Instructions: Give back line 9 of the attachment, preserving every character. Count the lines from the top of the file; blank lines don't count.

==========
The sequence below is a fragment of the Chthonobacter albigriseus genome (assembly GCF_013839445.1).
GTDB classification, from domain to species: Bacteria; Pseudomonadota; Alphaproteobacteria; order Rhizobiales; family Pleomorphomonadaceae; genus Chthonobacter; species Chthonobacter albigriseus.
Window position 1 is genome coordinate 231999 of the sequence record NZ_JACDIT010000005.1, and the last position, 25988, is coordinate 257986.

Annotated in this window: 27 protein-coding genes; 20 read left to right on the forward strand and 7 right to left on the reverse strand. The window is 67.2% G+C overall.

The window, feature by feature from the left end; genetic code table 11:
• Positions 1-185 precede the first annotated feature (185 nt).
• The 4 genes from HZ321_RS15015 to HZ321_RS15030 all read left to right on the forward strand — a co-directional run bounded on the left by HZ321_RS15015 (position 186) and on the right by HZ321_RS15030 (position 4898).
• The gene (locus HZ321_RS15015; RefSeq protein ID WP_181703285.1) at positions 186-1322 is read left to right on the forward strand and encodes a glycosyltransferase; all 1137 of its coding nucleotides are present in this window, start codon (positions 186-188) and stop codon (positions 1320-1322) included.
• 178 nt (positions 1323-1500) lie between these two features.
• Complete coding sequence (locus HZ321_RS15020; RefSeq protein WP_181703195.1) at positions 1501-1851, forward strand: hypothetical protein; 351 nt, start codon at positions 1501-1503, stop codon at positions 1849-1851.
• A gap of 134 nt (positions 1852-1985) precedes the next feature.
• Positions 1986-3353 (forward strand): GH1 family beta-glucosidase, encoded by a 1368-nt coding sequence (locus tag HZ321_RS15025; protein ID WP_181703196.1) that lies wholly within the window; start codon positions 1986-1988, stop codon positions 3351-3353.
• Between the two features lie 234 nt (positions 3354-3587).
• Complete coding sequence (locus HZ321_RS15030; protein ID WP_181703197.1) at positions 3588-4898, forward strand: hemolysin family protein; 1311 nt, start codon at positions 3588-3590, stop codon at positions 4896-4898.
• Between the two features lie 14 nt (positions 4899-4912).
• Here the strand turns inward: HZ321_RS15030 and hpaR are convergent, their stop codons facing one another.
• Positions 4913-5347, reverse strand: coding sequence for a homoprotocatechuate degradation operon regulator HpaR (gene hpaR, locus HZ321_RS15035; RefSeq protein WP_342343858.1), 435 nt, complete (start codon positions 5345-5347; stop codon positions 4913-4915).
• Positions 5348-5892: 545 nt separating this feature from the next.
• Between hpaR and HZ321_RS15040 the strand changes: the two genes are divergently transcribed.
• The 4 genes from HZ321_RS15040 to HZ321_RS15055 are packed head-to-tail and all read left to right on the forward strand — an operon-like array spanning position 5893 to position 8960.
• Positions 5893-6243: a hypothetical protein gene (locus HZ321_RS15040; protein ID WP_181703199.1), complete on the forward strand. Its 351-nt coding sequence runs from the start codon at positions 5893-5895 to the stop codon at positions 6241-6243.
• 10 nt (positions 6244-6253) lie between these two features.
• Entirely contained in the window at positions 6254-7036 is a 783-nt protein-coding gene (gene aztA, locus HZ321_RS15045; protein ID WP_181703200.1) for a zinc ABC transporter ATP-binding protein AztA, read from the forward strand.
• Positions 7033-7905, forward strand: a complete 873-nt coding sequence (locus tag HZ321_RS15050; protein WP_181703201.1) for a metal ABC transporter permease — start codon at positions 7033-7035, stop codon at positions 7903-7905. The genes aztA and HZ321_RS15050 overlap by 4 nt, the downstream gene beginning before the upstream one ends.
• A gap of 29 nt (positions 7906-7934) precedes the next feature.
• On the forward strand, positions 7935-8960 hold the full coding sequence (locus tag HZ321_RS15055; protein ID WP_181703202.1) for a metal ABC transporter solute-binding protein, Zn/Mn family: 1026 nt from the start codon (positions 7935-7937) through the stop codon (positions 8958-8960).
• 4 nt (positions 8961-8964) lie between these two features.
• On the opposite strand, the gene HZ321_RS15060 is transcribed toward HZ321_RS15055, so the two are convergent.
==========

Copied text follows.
• 178 nt (positions 1323-1500) lie between these two features.